Story Highlights• Americans stockpile household hazardous wastes instead of polluting landfills
• Drop-off facilities help homeowners get rid of languishing waste
By Jim Kavanagh
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(CNN) -- Americans generally are conscientious about keeping toxic material out of landfills, said Mark Westlund, spokesman for the San Francisco, California, Environment Department. The problem, for most people, is getting rid of it properly.
"People are just sitting on this stuff and don't know what to do with it," Westlund said.
Fortunately, no one has to stay in the dark.
Earth911 is a public/private partnership between the U.S. Environmental Protection Agency and hundreds of municipalities, private companies and nonprofit organizations. About 80,000 relevant sites are connected with www.earth911.org, spokeswoman and former director Anne Reichman said.
You can visit the site or call 1-800-CLEANUP, punch in a ZIP code and get a list of nearby collection sites for a wide range of hazardous materials. The site also features easy-to-navigate information on many other topics.
"It's been our goal to be a one-stop shop for environmental information," Reichman said.
If you can't find what you need there, the EPA provides links to every state's environmental department at www.epa.gov/epahome/state.htm.
To avoid stockpiling hazardous waste in the first place, Purdue University's Household Waste Management program offers this advice: Plan your purchases carefully, shop mindfully, use nontoxic products when possible, and use up what you have; if any material is left over, give it to someone.
"It all comes down to trying to live sustainably," Reichman said.
As landfills close and environmental awareness grows, many local groups and governments have developed recycling and disposal programs.
San Francisco opened one of the first permanent household hazardous waste collection centers in 1989.
The Household Hazardous Waste Drop-off Facility, run by Norcal Waste Systems, is open three days a week and serves 10,000 to 12,000 customers annually. Manager Paul Fresina said the facility will double its $1 million budget and add two collection trucks and several employees within 18 months.
"San Francisco wanted to make it easy for people to do the right thing by coming to their house," Fresina said.
Property owners pay for the program through their $22 monthly trash collection fee, which Norcal spokesman Robert Reed called a bargain compared to the environmental costs of landfills -- air and water pollution, even global warming.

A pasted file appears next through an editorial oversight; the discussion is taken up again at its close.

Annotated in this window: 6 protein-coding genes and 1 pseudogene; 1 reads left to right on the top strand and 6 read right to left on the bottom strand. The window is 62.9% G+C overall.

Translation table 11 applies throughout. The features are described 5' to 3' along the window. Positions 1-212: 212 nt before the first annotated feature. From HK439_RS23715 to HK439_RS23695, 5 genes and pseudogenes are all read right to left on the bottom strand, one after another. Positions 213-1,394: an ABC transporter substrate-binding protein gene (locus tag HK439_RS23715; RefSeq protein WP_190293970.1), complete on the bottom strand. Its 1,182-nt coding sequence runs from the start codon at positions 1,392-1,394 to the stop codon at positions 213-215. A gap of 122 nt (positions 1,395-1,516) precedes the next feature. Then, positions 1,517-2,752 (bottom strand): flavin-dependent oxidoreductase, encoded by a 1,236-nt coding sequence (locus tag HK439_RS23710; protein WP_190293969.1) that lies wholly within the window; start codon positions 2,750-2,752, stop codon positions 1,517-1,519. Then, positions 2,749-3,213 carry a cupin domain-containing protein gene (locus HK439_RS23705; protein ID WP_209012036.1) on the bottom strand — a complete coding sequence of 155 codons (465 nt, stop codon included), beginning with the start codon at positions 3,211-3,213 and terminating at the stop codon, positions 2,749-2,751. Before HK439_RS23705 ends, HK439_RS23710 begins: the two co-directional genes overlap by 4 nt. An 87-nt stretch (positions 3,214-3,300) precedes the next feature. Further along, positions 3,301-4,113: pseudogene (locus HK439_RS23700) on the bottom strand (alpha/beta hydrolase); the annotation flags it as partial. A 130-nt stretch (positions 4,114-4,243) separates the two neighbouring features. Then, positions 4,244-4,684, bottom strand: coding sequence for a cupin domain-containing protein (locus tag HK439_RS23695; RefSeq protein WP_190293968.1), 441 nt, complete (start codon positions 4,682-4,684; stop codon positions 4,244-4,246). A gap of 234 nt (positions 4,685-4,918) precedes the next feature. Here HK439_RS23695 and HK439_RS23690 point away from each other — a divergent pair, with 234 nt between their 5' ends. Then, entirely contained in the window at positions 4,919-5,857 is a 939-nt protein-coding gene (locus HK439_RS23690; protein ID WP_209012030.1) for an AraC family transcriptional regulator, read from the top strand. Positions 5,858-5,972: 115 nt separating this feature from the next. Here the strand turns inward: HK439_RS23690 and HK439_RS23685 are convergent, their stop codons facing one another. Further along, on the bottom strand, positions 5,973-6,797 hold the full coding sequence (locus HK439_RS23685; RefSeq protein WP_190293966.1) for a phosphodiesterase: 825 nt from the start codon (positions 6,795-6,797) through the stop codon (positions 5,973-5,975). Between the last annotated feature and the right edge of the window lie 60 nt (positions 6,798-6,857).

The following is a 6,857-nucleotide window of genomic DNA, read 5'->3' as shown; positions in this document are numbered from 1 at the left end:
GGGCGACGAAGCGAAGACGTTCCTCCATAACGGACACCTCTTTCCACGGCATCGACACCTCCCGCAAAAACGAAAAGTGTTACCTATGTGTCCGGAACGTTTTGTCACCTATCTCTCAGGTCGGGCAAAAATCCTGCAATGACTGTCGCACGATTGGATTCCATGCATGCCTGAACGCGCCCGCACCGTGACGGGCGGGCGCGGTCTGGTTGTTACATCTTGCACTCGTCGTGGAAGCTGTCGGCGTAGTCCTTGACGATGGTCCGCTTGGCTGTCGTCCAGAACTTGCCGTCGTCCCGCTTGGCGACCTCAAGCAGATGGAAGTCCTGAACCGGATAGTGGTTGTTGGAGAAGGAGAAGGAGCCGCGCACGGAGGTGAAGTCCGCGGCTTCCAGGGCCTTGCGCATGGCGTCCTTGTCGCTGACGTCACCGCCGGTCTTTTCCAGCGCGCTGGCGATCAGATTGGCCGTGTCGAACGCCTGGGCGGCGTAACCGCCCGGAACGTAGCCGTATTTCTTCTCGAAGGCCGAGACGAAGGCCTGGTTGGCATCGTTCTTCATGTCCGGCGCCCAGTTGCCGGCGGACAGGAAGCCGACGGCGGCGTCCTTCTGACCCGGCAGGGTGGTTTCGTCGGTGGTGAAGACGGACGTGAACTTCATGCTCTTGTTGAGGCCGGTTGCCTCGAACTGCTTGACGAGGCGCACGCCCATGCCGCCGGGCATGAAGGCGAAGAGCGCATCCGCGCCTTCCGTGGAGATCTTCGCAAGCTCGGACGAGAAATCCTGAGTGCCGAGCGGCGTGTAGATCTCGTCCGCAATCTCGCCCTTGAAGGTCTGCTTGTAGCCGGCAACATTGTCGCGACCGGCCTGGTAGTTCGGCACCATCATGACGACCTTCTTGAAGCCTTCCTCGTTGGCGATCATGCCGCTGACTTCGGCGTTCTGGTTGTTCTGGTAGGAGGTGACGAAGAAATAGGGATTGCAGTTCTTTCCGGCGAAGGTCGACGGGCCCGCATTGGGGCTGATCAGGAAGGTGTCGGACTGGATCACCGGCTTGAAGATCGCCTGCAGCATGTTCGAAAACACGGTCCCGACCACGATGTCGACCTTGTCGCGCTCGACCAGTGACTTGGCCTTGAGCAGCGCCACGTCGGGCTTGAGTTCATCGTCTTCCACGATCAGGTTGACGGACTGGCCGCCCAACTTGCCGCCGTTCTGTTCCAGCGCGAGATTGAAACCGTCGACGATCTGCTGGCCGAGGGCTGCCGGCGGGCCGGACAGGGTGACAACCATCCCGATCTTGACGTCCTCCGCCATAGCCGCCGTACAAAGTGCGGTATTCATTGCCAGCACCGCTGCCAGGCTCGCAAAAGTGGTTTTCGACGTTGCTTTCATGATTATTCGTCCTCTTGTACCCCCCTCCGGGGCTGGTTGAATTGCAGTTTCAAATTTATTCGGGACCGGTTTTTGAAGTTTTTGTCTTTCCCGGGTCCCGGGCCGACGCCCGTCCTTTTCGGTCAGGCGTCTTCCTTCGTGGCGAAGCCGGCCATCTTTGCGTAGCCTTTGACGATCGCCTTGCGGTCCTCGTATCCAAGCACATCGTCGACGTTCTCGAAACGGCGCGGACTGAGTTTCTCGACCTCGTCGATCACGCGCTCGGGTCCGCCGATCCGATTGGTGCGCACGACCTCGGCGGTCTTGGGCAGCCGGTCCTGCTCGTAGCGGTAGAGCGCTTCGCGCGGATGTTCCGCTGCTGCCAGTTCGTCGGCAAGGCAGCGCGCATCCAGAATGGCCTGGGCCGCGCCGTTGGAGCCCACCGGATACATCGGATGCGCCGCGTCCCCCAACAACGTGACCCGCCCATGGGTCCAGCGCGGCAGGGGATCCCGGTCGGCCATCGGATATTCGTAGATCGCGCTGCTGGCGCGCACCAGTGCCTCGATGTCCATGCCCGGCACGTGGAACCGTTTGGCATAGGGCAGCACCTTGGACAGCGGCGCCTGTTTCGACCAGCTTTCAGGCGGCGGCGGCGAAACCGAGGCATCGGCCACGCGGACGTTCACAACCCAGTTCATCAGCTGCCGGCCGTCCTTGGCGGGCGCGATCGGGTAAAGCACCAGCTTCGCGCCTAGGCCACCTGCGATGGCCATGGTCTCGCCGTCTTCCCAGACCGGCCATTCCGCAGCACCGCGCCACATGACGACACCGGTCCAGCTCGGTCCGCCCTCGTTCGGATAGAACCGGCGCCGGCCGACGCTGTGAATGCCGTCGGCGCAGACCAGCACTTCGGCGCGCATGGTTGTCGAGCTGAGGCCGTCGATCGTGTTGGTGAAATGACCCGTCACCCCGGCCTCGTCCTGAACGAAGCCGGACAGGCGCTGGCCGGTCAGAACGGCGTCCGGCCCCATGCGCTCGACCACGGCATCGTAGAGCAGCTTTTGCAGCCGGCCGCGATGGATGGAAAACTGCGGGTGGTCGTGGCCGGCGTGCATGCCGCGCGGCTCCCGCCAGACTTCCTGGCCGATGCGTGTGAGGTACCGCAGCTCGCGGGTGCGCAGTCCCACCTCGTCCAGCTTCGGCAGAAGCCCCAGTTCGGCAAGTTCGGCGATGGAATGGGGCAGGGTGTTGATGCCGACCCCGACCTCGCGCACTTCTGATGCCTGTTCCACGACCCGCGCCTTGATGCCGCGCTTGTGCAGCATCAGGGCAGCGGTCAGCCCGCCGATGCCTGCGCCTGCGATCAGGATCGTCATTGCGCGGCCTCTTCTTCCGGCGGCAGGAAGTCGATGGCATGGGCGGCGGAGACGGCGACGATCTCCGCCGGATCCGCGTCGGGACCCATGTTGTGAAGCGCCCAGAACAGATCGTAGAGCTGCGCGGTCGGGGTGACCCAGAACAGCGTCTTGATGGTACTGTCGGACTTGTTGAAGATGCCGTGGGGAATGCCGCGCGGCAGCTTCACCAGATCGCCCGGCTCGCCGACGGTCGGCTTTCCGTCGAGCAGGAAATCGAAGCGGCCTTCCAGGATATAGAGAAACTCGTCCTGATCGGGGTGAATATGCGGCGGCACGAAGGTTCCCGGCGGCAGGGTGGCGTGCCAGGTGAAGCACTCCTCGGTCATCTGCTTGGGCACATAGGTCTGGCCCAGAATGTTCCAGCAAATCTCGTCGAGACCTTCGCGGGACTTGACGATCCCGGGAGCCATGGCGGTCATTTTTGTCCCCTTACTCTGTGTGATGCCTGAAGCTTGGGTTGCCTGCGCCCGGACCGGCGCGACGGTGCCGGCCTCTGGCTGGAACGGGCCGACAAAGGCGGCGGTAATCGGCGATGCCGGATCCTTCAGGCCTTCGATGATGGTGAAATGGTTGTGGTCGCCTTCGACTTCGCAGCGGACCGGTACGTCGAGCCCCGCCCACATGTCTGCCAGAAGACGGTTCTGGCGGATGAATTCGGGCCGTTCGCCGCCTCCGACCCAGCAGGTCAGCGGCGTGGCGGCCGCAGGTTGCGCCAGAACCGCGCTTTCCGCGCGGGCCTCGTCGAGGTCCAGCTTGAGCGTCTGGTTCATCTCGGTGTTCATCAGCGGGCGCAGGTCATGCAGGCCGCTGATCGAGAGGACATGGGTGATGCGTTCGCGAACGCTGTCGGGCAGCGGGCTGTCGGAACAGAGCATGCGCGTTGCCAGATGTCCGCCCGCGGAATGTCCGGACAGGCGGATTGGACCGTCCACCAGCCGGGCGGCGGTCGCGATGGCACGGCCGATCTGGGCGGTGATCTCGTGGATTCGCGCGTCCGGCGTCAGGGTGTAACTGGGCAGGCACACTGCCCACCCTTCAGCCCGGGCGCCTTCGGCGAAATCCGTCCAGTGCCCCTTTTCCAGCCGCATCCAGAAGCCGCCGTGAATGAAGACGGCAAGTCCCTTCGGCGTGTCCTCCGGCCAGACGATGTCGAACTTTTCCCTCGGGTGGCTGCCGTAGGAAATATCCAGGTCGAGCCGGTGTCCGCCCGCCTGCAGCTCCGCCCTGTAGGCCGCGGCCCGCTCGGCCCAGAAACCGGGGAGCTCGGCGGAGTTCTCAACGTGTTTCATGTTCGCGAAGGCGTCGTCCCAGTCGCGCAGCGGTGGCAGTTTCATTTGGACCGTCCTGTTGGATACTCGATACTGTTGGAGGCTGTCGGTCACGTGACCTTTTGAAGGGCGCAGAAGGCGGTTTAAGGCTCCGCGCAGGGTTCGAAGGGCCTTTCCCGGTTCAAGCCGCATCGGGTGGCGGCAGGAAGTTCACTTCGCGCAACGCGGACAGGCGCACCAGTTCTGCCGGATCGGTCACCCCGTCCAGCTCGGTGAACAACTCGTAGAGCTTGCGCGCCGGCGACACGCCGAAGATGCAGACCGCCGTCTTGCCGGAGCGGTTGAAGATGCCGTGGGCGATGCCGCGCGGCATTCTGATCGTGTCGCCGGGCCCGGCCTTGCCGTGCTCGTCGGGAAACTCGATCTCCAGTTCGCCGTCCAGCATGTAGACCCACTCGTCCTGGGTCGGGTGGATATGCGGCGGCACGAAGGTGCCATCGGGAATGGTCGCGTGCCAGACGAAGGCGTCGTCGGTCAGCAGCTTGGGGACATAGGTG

"Let's talk about all the costs," he said. "That stuff you put in landfills turns to methane. OK, so say you put in a methane collection system. Methane collection only captures half of the methane produced. The rest of it goes into the atmosphere. You know where methane goes after it gets into the atmosphere? The ocean. "
Reduce, reuse, recycle ... then what?
Rechargeable batteries are a source of hazardous waste in virtually every home in America. They're used in cordless telephones, cell phones, portable entertainment devices (MP3 and DVD players), electric razors and toothbrushes, cordless power tools, laptop computers, digital cameras and more.
These devices tend to last a long time and to cost a lot of money, making people reluctant to toss them out, said Ralph Millard, executive vice president of the Rechargeable Battery Recycling Corporation. So they sit around in a garage or an attic until a big cleaning day. That's where the trouble begins.
"In terms of toxicity, the main concerns are cadmium, mercury, lead -- all heavy metals, all found in rechargeable batteries," Millard said. Other component metals include chromium, cobalt, lithium, molybdenum and nickel. Those metals can cause serious health and environmental problems.
The RBRC collects rechargeable batteries and ships them to a plant near Pittsburgh, Pennsylvania, where they are melted down into their basic components, which are separated and resold for other uses. The RBRC's $10 million annual budget is entirely funded by fees paid by about 350 battery and device manufacturers.
The RBRC has set up 50,000 battery collection centers at virtually all major retailers and wireless stores throughout the United States and Canada. You can drop off your spent batteries or devices there, and when the box is full, the RBRC pays to ship them to the recycling plant.
The RBRC collected 5.6 million pounds of batteries in 2006, said media relations manager Linda Gabor. But a new survey suggests only 34 percent of spent rechargeable batteries are recycled, Millard said.
"We're not born with DNA that says, 'Recycle rechargeable batteries'," Millard said. "We have to learn it."
You can find collection centers near you by calling 1-800-8-BATTERY or visiting http://www.rbrc.org/call2recycle/ and entering your ZIP code.
An employee of Inmetco, a metal-bearing waste recycler, wears aluminized protective clothing as he guides the molten metals of recycled batteries out of a furnace.
HAZARDOUS CHORESTo avoid bodily harm and endangering the envrionment, be sure to dispose of chemicals correctly when doing the following:
For a complete list of hazardous household chemicals, visit the EPA's Website